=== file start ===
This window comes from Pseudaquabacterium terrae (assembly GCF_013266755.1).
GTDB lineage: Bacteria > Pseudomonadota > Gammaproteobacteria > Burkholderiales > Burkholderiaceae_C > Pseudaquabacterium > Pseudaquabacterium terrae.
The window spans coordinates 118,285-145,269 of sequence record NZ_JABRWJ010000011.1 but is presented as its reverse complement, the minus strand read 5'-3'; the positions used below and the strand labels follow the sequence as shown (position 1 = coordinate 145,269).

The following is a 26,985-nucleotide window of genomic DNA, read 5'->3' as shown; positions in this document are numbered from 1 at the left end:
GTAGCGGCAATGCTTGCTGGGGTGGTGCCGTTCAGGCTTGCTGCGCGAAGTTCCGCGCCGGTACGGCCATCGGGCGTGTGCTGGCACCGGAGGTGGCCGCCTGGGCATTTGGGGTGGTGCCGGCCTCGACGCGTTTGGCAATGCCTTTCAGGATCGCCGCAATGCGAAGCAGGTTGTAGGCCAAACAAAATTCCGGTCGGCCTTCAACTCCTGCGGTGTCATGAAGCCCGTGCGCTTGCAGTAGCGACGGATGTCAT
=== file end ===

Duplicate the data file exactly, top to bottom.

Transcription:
This window comes from Pseudaquabacterium terrae (assembly GCF_013266755.1).
GTDB lineage: Bacteria > Pseudomonadota > Gammaproteobacteria > Burkholderiales > Burkholderiaceae_C > Pseudaquabacterium > Pseudaquabacterium terrae.
The window spans coordinates 118,285-145,269 of sequence record NZ_JABRWJ010000011.1 but is presented as its reverse complement, the minus strand read 5'-3'; the positions used below and the strand labels follow the sequence as shown (position 1 = coordinate 145,269).

The following is a 26,985-nucleotide window of genomic DNA, read 5'->3' as shown; positions in this document are numbered from 1 at the left end:
GTAGCGGCAATGCTTGCTGGGGTGGTGCCGTTCAGGCTTGCTGCGCGAAGTTCCGCGCCGGTACGGCCATCGGGCGTGTGCTGGCACCGGAGGTGGCCGCCTGGGCATTTGGGGTGGTGCCGGCCTCGACGCGTTTGGCAATGCCTTTCAGGATCGCCGCAATGCGAAGCAGGTTGTAGGCCAAACAAAATTCCGGTCGGCCTTCAACTCCTGCGGTGTCATGAAGCCCGTGCGCTTGCAGTAGCGACGGATGTCAT